8. Oxycodone 30 mg by mouth every 4 hours when needed for pain.

A review of Adult Emergency Department Covering Admission orders dated 12/17/11 at 6:30 PM documented the patient was admitted to the medical floor with a diagnosis of COPD and chest pain. The patient was prescribed the following medications until seen by admitting physician.

1. Albuterol 2.5 mg and Atrovent 0.5 mg nebulization every four hours around the clock and every one hour as needed for dyspnea and wheezing.
2. Nicotine patch 21 mg.

The patients nursing care plan listed altered respiratory status as a problem area.

A Nursing Admission assessment dated [DATE] at indicated the patient breath sounds had rales and crackles.

On 12/27/11 at 2:00 PM, an interview was conducted with Employee #1 (Director of Quality) who reported that all patients transferred from the emergency department to a medical floor have temporary orders for treatment and medications written by the emergency department physician. According to medical staff rules and regulations the admitting physician has 12 hours from the time the patient is seen by the emergency department physician to see the patient and write admitting orders. Employee #1 confirmed Patient #7's admitting physician had not seen or written any admitting orders on the patient within the 12 hour hour limit or prior to the patient leaving the facility 17 hours after being seen by the emergency department physician. Employee #1 confirmed the patient's medication administration record revealed Patient #7 had not received any of the prescribed medication breathing treatments by nursing staff or respiratory therapy that were ordered by the emergency room physician.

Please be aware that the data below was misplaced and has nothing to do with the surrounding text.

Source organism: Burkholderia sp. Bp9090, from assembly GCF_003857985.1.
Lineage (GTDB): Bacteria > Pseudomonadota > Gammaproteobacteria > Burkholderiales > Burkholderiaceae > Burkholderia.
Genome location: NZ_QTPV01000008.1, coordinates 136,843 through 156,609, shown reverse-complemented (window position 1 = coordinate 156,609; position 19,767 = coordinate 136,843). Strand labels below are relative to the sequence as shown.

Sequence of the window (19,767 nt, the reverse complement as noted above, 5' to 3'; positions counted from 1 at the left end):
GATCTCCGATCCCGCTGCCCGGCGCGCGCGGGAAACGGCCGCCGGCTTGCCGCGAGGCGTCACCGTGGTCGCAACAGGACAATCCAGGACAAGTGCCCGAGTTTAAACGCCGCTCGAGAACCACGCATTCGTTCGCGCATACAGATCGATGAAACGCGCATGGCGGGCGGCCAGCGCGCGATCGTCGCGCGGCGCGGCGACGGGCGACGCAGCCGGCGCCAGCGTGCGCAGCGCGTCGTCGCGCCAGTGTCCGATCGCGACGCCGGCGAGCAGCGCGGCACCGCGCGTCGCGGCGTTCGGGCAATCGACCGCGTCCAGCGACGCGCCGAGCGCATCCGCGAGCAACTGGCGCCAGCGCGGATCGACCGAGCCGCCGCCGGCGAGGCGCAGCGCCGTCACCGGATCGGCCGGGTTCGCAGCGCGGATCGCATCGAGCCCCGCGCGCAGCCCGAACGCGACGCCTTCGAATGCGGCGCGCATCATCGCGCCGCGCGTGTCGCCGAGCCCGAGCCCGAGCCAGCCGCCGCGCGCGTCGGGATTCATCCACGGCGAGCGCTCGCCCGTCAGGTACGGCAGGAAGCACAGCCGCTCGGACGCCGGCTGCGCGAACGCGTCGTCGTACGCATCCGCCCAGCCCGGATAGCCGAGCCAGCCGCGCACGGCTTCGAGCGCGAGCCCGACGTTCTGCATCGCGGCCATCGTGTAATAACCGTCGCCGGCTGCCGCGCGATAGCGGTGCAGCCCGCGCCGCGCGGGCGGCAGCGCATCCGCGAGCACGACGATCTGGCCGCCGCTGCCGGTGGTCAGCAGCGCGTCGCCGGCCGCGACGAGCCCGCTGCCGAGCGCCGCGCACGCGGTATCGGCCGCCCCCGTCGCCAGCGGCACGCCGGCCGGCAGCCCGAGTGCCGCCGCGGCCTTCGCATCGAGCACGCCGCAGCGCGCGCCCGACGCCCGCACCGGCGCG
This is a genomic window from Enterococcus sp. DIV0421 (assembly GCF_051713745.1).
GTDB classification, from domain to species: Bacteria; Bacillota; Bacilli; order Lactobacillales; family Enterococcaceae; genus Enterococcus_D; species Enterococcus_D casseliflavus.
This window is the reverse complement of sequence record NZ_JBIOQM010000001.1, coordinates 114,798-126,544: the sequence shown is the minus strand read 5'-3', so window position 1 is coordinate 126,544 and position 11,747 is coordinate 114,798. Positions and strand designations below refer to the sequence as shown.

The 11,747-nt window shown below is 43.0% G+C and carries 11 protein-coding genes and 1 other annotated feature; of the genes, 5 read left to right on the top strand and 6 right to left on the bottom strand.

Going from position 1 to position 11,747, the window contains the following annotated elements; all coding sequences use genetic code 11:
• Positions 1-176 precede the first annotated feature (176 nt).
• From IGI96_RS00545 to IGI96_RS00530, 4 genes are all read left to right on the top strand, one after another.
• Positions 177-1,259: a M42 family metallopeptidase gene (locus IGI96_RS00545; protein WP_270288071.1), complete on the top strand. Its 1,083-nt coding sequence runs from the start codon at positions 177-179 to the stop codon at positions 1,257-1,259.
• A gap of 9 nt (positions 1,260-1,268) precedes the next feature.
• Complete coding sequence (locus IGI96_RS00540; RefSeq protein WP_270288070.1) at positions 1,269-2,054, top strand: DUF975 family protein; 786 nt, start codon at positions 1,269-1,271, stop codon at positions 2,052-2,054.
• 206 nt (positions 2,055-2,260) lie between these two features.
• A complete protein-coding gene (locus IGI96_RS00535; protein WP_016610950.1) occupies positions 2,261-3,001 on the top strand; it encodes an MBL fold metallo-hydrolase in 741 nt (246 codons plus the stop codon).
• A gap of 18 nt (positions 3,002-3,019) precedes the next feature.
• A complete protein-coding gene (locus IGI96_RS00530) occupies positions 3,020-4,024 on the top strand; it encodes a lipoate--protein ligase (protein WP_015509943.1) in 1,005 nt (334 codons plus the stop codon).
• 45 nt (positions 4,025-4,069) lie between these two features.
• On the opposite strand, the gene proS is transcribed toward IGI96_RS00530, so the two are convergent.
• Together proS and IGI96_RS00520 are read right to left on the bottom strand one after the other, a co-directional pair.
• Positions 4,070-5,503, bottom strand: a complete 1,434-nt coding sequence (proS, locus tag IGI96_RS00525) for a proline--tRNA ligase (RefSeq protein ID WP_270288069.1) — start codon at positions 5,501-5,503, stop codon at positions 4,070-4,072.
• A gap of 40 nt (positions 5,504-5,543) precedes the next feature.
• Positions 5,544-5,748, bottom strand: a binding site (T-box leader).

The Physician Clinical Emergency Department record indicated the patient was seen and evaluated by the emergency department physician on 12/17/11 at 4:59 PM. The patient left AMA (Against Medical Advice) on 12/18/11 at 10:20 AM. The patients admitting physician arrived on the floor to see the patient on 12/18/11 at 10:45 AM (17 hours past without the patient being seen or evaluated by the admitting physician).

Patient # 23

Patient #23 arrived to the emergency department on 12/21/11. Patient diagnoses included fall, pneumonia, lung cancer, rhabdomyolysis, arm abrasions, back sprain and leukocytosis.

A record review conducted on 12/28/11 revealed that the adult emergency department covering orders were dated and signed by the emergency room physician on 12/21/11 at 8:50 PM. It included an order that stated, "Covering orders are valid for up to...12 hours for general level of care. Contact admitting physician for admit orders, changes in patient status....or further orders."

Further record review on the same day revealed that admitting orders were written and signed by the admitting physician on 12/22/11 at 2:00 PM, 15 hours and 10 minutes after covering orders were provided.
Based on interview and record review, the facility did not adequately ensure the prevention of infection for 1 of 23 sampled patients (Patient #1).

Findings include:

Patient #1 was admitted to the facility 09/08/2011 with diagnoses that included intracerebral mass and mild hydrocephalus.

On 12/28/2011, Patient #1's clinical record was reviewed. The record stated that Patient #1 had a Foley catheter. Laboratory results indicated that urine cultures taken on 09/21/2011, 09/25/2011, 10/01/2011, 10/05/2011, were negative for bacterial colony count. On 10/08/2011, Patient #1's urine culture was positive for Pseudomonas aeruginosa and Enterococcus faecalis.

On 12/28/2011, at 10:05 AM, Employee #6, the facility's Infection Preventionist, was interviewed. She stated that Patient #1's bladder infection was facility acquired as indicated by the previous negative urine cultures and the subsequent positive urine culture.